Posts Tagged ‘pennsylvania srec market’

PA’s Latest Attempt to Increase Solar Requirements – HB 1128

Posted November 12th, 2010 by SRECTrade.

At the end of September, Pennsylvania lawmakers introduced HB 1128. The main focus of the bill is to amend the requirements under PA’s Alternative Energy Portfolio Standards (AEPS) by increasing the amount of renewable energy to come from Tier I alternative energy sources and Solar Photovoltaic technologies. In addition to increasing the requirements, HB 1128 attempts to amend the program by introducing a fixed alternative compliance payment (ACP) for the Solar PV portion of the AEPS. Currently, the ACP under the PA solar carve-out is derived based on 200% of the average SREC price paid by buyers during the reporting year. The ACP in RY2008 and RY2009 was $528.17 and $550.15 per MWh, respectively. The table below demonstrates the the key changes to the solar requirements, attempting to increase the total requirement 3 times the current level by the 2022 energy year.

HB1128 Table_Crop

Positive Impacts of HB 1128
The increase in PV capacity would help support the growing solar economy in Pennsylvania and provide more room under the current requirements for more solar to come to market. The current PA market has over 2,900 solar projects registered and eligible for the AEPS program. The total nameplate capacity of these projects is equal to 51.8 MW. Of these 2,900 projects only four projects are greater than 1 MW. In addition to being eligible for the PA SREC market, many of these facilities could also be registered in other states such as Ohio and Washington D.C.

The current capacity of solar projects eligible for the PA market is greater than the requirements for the current energy year. The implementation of HB 1128 would allow for the solar market to continue to grow and support the development of projects of all sizes, from small rooftop residential to larger multi-MW utility scale solar systems. Pennsylvania’s inability to implement some sort of amendment to increase the solar RPS requirements could result in a migration of PA’s solar industry to other surrounding states such as New Jersey, Maryland, and Delaware which have all recently increased the requirements of their solar RPS programs and maintain fixed alternative compliance payment schedules. It has been estimated that the increase in the AEPS program could create at least 14,000 jobs over the next ten years. A stronger solar policy in PA will not only help create new, clean energy focused jobs, but will help move the state towards a more energy independent future.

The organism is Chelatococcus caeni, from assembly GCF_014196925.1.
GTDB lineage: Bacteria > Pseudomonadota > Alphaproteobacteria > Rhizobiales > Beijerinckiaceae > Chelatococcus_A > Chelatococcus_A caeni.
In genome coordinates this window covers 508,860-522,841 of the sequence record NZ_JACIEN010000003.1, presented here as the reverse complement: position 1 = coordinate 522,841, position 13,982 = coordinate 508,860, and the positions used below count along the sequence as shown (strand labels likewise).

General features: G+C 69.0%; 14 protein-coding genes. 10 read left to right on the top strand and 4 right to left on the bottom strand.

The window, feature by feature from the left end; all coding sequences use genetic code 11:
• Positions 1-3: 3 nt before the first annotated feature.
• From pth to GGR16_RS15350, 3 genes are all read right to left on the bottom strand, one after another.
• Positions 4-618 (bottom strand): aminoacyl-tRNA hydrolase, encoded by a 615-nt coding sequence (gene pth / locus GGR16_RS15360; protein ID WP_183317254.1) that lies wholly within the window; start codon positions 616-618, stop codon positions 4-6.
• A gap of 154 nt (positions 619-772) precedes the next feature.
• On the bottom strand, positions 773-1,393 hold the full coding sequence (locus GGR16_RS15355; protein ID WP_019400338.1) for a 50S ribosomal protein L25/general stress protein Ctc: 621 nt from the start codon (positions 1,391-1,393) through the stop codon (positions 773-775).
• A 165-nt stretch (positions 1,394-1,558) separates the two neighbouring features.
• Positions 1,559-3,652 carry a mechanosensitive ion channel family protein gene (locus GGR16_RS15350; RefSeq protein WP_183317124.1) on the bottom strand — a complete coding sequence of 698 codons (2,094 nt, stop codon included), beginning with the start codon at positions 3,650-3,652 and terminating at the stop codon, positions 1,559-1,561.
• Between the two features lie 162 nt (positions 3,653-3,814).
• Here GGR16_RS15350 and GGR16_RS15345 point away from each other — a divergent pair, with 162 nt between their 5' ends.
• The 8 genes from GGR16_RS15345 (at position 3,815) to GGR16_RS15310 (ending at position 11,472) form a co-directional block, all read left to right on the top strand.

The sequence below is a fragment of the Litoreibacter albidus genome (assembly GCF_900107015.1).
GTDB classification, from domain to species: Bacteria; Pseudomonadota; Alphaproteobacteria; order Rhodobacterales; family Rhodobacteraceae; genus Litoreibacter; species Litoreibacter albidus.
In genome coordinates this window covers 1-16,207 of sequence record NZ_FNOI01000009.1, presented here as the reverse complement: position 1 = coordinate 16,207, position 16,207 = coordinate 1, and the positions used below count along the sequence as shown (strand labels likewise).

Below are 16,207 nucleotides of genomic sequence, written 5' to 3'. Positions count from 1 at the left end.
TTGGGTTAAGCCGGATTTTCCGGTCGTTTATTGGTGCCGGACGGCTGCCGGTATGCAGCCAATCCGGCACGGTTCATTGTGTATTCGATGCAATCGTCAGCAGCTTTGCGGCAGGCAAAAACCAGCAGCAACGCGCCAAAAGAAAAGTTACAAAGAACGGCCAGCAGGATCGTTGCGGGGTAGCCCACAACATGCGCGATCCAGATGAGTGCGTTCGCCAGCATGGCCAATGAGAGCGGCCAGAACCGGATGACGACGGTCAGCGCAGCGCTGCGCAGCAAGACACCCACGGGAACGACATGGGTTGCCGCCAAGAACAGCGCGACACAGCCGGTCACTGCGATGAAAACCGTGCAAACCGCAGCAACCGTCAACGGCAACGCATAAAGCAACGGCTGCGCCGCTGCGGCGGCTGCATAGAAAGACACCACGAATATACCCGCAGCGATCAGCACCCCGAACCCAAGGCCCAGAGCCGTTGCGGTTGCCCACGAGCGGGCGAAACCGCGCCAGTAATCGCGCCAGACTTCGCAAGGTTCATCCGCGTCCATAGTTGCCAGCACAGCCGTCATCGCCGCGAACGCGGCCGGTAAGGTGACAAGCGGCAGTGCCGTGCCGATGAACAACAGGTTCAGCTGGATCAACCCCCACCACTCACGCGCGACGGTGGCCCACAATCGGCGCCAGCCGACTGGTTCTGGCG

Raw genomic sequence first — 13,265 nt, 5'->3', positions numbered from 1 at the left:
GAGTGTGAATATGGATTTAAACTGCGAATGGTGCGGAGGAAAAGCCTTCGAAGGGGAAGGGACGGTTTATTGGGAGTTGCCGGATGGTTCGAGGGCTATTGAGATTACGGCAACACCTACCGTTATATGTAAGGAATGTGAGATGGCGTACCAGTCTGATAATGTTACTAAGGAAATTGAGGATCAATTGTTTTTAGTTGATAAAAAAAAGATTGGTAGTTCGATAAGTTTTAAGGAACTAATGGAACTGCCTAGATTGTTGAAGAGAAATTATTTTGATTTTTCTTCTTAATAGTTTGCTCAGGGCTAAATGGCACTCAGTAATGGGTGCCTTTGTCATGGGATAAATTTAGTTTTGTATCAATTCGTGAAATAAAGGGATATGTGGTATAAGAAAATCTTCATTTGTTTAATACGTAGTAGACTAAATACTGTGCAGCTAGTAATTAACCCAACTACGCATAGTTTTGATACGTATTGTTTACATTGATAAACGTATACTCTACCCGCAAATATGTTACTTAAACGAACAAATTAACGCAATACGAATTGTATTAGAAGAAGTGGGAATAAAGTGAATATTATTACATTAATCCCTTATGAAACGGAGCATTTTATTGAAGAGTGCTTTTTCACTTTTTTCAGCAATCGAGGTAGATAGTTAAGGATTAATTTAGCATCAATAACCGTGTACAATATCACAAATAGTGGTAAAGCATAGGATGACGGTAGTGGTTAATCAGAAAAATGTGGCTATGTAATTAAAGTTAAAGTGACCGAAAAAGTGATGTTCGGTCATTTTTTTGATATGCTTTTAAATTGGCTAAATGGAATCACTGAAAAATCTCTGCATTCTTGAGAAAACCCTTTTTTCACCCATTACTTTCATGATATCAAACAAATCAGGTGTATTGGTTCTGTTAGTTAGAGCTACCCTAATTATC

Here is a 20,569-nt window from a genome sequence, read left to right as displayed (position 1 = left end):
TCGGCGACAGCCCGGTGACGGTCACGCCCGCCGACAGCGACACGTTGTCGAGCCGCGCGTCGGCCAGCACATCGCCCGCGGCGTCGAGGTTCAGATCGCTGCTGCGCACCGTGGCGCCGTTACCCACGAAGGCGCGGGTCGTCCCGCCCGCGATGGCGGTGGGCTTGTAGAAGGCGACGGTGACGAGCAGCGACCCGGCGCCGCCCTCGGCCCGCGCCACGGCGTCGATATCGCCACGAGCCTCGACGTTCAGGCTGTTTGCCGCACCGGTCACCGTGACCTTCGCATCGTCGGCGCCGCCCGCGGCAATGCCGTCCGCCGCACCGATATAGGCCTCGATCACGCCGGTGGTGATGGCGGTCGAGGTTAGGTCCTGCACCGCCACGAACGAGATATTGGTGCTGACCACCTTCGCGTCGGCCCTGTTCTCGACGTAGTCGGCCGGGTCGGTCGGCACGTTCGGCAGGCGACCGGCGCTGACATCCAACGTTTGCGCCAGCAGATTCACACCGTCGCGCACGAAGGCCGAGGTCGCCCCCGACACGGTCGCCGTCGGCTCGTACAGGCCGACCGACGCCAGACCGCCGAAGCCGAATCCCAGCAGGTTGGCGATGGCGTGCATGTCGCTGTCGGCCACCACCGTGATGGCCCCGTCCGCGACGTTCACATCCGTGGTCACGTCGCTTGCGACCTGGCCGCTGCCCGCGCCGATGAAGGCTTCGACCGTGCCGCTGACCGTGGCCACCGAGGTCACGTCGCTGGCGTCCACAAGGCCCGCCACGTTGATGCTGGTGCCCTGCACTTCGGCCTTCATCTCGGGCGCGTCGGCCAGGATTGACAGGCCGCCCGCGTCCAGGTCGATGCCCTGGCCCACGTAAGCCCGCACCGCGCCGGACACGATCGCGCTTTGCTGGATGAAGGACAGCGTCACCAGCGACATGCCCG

Compared to HB 2405, the treatment of out-of-state facilities is not addressed in HB 1128. Though the future acceptance of out-of-state facilities can be left up to the lawmakers to debate, the major problem with HB 2405 was that it excluded existing facilities from neighboring states that have been financed based on being accepted into the SREC program in Pennsylvania. This disregard for the existing out-of-state facilities is unacceptable. Fortunately, HB 1128 does not address this issue. Any future Bill to address this topic should at the very least grandfather in any previously approved facilities.

Negative Impact of HB 1128
Despite the need for an increased requirement, PA HB 1128 may not be the answer because of the low ACPs that are included in the Bill.  It could depress SREC market pricing to levels that could be prohibitive to the economics of solar today.  There are few financeable projects at SREC values below $200, especially when there is limited access to long-term contracts. Compared to other state markets, PA would have the lowest ACP and be heading in the opposite direction of states like Delaware, Maryland and New Jersey that have increased the fines to encourage growth and discourage electricity suppliers from paying the ACP.

Pennsylvania’s Current ACP
Meanwhile, the current ACP in Pennsylvania has not been implemented the way it was intended, which could have an impact on the market in the long run.  The way the law was written, the intent was to fine electricity suppliers 200% of the average SREC purchase price in the PJM region. i.e. keeping them in check with neighboring state markets.  Most likely because this was somewhat vague and difficult to calculate, the ACP was interpreted differently by the organizations implementing the program. Instead of being fined based on neighboring state markets, the interpretation of the ACP was that since Pennsylvania accepted SRECs from throughout the PJM region, it was a fair indication of the average price in the region. Therefore, Pennsylvania uses an ACP of 200% of the average price paid for compliance in Pennsylvania. Instead of keeping buyers in the PA market in check with other states, the ACP in Pennsylvania keeps buyers in check with themselves. The goal for buyers in Pennsylvania is to keep the average price down, so that the fines will remain low in non-compliance years. In reality, the price paid will ultimately have to be just enough to get a project done, though the market would be far more stable if the ACP were implemented as it was originally intended.